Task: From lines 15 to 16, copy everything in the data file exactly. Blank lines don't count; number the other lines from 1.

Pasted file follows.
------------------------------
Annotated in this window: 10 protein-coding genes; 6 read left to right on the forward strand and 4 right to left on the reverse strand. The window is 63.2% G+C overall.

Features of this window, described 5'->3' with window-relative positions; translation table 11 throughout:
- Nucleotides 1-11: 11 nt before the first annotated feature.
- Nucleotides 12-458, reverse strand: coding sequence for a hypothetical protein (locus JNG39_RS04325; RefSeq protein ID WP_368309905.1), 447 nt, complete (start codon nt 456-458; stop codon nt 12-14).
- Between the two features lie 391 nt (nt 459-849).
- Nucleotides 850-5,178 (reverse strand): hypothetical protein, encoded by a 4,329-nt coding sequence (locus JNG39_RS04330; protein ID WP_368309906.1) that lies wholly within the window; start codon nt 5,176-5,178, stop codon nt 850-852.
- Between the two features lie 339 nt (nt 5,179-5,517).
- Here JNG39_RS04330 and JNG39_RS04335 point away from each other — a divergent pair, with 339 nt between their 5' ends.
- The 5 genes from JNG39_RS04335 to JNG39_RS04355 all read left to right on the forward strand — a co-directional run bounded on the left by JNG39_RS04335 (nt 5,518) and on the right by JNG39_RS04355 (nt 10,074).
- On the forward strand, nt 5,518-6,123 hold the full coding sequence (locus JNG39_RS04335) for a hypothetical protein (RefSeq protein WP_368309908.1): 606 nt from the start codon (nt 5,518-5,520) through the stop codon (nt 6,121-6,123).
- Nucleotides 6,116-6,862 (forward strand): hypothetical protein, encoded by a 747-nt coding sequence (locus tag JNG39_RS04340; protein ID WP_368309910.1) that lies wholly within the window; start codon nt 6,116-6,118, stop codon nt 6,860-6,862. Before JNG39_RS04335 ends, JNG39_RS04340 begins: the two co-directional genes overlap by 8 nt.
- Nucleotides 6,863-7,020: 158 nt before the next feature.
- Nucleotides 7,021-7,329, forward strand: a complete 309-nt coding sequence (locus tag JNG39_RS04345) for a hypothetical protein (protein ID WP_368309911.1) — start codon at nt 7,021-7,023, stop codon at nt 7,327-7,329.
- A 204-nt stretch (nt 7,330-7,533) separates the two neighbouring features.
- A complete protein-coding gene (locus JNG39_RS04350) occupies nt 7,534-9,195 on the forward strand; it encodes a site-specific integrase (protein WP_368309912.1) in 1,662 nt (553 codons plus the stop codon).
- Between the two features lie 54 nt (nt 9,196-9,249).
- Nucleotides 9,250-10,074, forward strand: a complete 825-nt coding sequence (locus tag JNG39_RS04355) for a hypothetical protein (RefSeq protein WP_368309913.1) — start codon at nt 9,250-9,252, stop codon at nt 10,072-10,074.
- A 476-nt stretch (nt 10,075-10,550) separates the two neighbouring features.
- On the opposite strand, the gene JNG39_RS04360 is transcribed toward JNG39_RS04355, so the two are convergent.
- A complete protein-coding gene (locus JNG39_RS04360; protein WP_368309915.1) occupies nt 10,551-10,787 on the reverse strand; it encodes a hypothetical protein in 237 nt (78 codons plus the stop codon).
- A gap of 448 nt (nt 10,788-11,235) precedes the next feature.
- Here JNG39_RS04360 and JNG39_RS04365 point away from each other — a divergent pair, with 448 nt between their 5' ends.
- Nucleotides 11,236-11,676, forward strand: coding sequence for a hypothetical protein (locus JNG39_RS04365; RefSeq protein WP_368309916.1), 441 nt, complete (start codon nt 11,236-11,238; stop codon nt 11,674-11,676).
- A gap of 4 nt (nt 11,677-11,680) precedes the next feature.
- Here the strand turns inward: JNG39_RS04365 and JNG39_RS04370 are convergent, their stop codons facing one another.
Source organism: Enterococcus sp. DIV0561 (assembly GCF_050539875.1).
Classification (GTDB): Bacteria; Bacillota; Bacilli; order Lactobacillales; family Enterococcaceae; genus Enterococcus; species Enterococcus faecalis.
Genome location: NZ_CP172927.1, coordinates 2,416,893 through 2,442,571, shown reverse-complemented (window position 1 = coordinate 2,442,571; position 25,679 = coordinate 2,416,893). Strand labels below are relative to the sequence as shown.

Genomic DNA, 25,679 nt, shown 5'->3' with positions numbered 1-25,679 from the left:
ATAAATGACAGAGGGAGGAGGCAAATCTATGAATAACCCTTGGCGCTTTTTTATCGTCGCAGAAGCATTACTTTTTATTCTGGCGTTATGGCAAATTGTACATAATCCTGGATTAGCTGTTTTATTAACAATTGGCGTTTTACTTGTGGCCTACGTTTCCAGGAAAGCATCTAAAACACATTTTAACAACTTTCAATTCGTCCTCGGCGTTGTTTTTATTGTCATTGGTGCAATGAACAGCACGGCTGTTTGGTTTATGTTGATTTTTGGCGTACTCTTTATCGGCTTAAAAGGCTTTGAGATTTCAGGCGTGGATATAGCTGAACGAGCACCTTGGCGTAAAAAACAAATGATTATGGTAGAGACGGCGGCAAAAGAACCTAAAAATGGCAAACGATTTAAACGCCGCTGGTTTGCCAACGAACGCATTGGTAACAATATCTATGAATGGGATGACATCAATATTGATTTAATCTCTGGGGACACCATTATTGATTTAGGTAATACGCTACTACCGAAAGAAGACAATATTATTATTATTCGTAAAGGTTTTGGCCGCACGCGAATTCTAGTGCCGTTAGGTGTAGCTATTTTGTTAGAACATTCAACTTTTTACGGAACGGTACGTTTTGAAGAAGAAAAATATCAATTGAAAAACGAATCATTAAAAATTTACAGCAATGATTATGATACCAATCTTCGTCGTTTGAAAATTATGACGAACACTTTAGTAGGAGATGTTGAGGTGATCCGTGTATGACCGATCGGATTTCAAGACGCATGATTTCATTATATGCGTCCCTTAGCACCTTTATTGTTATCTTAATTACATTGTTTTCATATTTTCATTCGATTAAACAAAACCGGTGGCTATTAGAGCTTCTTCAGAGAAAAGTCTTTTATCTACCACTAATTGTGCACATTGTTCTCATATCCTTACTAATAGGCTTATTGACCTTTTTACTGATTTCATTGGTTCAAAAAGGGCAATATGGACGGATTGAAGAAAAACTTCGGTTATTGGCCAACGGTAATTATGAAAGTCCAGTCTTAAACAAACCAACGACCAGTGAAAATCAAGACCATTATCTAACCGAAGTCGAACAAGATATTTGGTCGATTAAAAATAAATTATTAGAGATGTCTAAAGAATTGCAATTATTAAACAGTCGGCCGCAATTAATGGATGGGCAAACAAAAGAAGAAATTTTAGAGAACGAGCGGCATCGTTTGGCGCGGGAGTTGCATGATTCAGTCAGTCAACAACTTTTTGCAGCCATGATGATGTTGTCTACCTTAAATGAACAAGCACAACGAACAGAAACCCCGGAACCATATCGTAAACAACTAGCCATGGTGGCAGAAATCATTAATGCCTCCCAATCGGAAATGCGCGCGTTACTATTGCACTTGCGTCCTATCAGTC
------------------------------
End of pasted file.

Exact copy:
- A complete protein-coding gene (locus JNG39_RS04350) occupies nt 7,534-9,195 on the forward strand; it encodes a site-specific integrase (protein WP_368309912.1) in 1,662 nt (553 codons plus the stop codon).
- Between the two features lie 54 nt (nt 9,196-9,249).